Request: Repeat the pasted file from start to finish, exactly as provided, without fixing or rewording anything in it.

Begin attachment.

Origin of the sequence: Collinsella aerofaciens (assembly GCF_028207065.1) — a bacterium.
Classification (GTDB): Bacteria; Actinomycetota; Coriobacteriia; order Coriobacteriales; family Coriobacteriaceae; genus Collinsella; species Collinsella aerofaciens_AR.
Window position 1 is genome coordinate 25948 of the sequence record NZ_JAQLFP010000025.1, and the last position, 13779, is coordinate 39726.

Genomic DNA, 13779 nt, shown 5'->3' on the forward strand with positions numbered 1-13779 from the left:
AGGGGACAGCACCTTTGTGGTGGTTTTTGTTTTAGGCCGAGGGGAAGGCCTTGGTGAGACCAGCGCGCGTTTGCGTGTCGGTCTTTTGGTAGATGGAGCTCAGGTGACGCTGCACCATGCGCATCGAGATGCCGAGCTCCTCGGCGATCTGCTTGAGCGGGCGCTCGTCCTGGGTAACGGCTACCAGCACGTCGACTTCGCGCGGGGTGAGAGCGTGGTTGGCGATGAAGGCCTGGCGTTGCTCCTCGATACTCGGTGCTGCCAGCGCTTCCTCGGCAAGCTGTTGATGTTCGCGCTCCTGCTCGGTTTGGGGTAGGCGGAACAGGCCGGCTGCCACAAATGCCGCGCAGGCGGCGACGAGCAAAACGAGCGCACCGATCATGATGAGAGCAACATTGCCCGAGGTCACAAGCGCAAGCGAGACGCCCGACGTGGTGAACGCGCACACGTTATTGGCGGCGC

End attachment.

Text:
Origin of the sequence: Collinsella aerofaciens (assembly GCF_028207065.1) — a bacterium.
Classification (GTDB): Bacteria; Actinomycetota; Coriobacteriia; order Coriobacteriales; family Coriobacteriaceae; genus Collinsella; species Collinsella aerofaciens_AR.
Window position 1 is genome coordinate 25948 of the sequence record NZ_JAQLFP010000025.1, and the last position, 13779, is coordinate 39726.

Genomic DNA, 13779 nt, shown 5'->3' on the forward strand with positions numbered 1-13779 from the left:
AGGGGACAGCACCTTTGTGGTGGTTTTTGTTTTAGGCCGAGGGGAAGGCCTTGGTGAGACCAGCGCGCGTTTGCGTGTCGGTCTTTTGGTAGATGGAGCTCAGGTGACGCTGCACCATGCGCATCGAGATGCCGAGCTCCTCGGCGATCTGCTTGAGCGGGCGCTCGTCCTGGGTAACGGCTACCAGCACGTCGACTTCGCGCGGGGTGAGAGCGTGGTTGGCGATGAAGGCCTGGCGTTGCTCCTCGATACTCGGTGCTGCCAGCGCTTCCTCGGCAAGCTGTTGATGTTCGCGCTCCTGCTCGGTTTGGGGTAGGCGGAACAGGCCGGCTGCCACAAATGCCGCGCAGGCGGCGACGAGCAAAACGAGCGCACCGATCATGATGAGAGCAACATTGCCCGAGGTCACAAGCGCAAGCGAGACGCCCGACGTGGTGAACGCGCACACGTTATTGGCGGCGC